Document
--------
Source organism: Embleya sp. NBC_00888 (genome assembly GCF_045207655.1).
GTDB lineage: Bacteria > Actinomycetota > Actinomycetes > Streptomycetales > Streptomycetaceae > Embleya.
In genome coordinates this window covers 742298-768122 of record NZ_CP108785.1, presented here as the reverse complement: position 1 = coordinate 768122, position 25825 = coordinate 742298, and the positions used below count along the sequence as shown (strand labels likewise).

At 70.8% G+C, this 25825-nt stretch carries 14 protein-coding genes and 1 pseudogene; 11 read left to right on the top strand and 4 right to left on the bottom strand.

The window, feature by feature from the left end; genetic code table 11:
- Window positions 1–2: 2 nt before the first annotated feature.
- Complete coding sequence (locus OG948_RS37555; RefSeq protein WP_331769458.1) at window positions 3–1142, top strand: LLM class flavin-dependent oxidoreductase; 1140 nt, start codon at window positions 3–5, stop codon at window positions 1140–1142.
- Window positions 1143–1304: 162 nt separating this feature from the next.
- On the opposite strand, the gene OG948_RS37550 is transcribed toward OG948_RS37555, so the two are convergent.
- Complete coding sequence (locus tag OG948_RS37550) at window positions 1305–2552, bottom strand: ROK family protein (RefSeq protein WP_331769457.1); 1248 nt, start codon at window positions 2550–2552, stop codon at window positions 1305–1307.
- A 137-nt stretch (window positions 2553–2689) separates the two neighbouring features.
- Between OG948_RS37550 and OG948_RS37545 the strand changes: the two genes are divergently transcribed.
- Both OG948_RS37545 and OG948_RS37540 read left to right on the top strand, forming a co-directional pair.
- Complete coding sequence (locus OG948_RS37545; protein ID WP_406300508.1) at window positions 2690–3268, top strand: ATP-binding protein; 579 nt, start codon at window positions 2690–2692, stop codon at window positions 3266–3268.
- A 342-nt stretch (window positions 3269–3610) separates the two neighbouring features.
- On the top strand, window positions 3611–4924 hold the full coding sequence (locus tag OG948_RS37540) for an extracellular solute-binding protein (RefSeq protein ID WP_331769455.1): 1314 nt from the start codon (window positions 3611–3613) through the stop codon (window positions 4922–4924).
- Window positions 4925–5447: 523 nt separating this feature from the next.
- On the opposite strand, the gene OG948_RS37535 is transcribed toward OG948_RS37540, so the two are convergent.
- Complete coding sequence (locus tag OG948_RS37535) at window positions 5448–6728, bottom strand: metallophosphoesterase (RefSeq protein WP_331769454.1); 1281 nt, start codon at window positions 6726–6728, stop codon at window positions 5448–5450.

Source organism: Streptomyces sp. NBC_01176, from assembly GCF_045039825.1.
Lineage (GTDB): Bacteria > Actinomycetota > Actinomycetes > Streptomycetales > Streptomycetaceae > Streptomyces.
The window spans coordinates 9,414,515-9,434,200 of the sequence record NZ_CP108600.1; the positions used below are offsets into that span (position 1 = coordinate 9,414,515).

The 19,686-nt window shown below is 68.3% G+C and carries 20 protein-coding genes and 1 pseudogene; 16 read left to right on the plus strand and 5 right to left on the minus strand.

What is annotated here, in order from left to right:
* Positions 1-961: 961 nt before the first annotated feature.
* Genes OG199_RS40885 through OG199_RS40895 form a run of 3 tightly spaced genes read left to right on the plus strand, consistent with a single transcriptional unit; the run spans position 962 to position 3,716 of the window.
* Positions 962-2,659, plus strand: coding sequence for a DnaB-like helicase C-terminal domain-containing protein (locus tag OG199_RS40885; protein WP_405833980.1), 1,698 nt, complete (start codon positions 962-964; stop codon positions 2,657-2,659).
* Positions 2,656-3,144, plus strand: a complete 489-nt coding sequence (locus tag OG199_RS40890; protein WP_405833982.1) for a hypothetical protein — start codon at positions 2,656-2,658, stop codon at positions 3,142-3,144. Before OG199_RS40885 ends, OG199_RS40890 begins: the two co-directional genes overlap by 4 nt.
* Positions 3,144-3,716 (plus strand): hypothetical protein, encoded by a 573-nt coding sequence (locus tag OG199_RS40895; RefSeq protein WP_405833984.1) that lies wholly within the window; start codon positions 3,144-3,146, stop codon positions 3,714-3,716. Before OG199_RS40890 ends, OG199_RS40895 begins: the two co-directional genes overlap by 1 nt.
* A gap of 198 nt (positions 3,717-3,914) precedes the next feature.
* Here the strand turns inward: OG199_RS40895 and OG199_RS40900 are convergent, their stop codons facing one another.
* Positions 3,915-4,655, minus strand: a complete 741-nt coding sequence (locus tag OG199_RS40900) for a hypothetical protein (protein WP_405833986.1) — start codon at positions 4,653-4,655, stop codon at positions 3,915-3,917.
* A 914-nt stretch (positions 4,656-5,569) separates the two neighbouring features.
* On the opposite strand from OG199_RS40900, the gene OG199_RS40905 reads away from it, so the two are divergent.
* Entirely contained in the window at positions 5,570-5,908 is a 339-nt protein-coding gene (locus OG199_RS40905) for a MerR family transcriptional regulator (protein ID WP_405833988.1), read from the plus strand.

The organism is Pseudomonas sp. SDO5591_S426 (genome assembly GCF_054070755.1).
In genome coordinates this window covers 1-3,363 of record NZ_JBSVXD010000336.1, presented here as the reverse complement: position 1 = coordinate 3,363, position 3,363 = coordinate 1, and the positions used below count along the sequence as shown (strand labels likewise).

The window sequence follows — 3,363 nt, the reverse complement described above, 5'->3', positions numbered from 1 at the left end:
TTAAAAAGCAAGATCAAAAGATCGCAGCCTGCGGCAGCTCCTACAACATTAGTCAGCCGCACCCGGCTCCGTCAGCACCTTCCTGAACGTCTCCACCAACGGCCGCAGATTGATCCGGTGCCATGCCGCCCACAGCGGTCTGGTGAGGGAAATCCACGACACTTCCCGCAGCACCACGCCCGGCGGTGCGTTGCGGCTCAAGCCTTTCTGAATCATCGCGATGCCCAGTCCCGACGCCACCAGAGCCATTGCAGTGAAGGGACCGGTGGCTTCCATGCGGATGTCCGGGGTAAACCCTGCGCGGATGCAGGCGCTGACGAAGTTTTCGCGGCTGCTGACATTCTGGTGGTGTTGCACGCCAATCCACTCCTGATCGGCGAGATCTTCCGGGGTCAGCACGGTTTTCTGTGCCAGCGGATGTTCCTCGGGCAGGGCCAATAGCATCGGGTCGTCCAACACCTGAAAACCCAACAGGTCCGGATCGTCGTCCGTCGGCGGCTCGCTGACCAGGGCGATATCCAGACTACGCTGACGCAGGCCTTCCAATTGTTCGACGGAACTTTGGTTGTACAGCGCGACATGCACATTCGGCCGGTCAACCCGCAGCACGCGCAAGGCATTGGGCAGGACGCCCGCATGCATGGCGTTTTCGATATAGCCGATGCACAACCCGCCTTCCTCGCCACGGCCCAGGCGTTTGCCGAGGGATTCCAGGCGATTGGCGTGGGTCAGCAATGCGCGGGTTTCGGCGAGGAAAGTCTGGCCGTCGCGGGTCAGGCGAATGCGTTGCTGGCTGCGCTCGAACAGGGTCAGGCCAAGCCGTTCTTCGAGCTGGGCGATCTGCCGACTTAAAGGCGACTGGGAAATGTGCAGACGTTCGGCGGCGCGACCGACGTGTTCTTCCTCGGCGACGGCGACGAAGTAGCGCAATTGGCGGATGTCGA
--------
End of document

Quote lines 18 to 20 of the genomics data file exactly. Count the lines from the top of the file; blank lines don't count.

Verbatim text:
- On the opposite strand, the gene OG948_RS37535 is transcribed toward OG948_RS37540, so the two are convergent.
- Complete coding sequence (locus tag OG948_RS37535) at window positions 5448–6728, bottom strand: metallophosphoesterase (RefSeq protein WP_331769454.1); 1281 nt, start codon at window positions 6726–6728, stop codon at window positions 5448–5450.

Source organism: Streptomyces sp. NBC_01176, from assembly GCF_045039825.1.